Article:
Most design themes, including those described in this book, are strongly related to two fundamental geometric shapes: the circle and the square. Visually pleasing design compositions are usually based on sensitive relationships between these two shapes (or their component parts), whereas visually disturbing compositions fail to consider them. It is important to understand these two forms when creating a design composi­tion because both shapes have a number of inherent geometric characteristics and components that influence their use in design.

The Circle

Among the many and varied forms we see in the world around us, the circle stands out as being unique. Because of its simplicity and completeness, the circle has often been described as the most pure or perfect form.

The circle has a number of components that are critical to its use in a design composition. These are the (1) center, (2) circumference, (3) radii, (4) extended radii, (5) diameter, and (6) tangent (Figure 10—4). The center is, of course, the middle point

of the circle. It is the place where all radii and diameters meet and/or cross each other. The circumference, or outer edge of the circle, defines the limits or edge of the circle. Radii are lines that originate at the center of the circle and extend outward to the cir­cumference. Extended radii are similar, but extend beyond the circle’s circumference. The diameter is a line that extends from one side of the circle to the other and passes directly through the center. A tangent is a line that touches the circumference while also establishing a right angle (90 degrees) with a radius.

Among all the circle’s component parts, the center is perhaps the most impor­tant of all. First, the center is a point that inherently attracts attention. Most people can estimate the location of the center of a circle rather easily with a pencil or pen. Furthermore, the radii, extended radii, and diameters pass through the center, rein­forcing its position and importance. So, one of the first considerations for designing with a circle is to realize that any line that directly points to a circle’s center will create a strong relationship with the circle (right side of Figure 10—5). Lines that don’t point to the circle’s center are apt to seem awkward or unrelated in their relationship with the circle (left side of Figure 10—5).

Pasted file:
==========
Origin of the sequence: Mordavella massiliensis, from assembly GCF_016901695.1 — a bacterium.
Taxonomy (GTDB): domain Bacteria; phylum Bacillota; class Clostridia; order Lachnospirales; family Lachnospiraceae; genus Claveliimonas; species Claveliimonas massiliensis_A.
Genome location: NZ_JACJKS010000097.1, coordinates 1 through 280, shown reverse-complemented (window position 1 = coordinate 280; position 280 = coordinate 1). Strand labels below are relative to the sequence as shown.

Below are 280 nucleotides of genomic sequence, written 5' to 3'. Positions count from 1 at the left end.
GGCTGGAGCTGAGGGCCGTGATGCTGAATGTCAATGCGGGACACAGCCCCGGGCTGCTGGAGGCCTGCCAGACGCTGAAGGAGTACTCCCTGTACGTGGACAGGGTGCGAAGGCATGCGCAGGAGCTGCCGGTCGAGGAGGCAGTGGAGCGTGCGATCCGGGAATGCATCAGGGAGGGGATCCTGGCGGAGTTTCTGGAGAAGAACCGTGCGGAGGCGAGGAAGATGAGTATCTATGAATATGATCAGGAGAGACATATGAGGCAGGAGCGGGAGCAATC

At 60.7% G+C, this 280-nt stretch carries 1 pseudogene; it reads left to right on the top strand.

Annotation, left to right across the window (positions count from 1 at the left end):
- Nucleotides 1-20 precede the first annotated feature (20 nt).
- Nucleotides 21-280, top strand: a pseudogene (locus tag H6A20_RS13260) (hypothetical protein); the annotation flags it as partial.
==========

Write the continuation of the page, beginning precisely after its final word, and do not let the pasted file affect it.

In a similar fashion, the manner in which lines and forms meet the circle’s cir­cumference helps determine whether or not a composition is successful. Those com­positions in which lines meet the circle’s circumference by utilizing an extended ra­dius are apt to be more pleasing than those that don’t (Figure 10—6). In other words, lines and edges that form a 90-degree relationship to a circle’s circumference are more stable looking than compositions that lack this relationship.

Because design involves the development of alternative ideas, it is important to realize that numerous design compositions can be generated by exploring the relation­ships possible among the basic components of a specific form. Each of the circle’s components has the potential of becoming a form generator when combined with an­other component. Many design ideas are possible that use two, three, four, or all five of the circle components (Figure 10—7). This type of activity can stimulate design cre­ativity and make designing an exciting process.

Equilateral polygons can be used in developing design compositions and can be formed within a circle. The forms presented here are (1) triangle (three sides), (2) square (four sides), (3) pentagon (five sides), (4) hexagon (six sides), and (5) octagon (eight sides).

Figures 10—8 through 10—12 illustrate how each of these polygons is formed within a circle, respectively.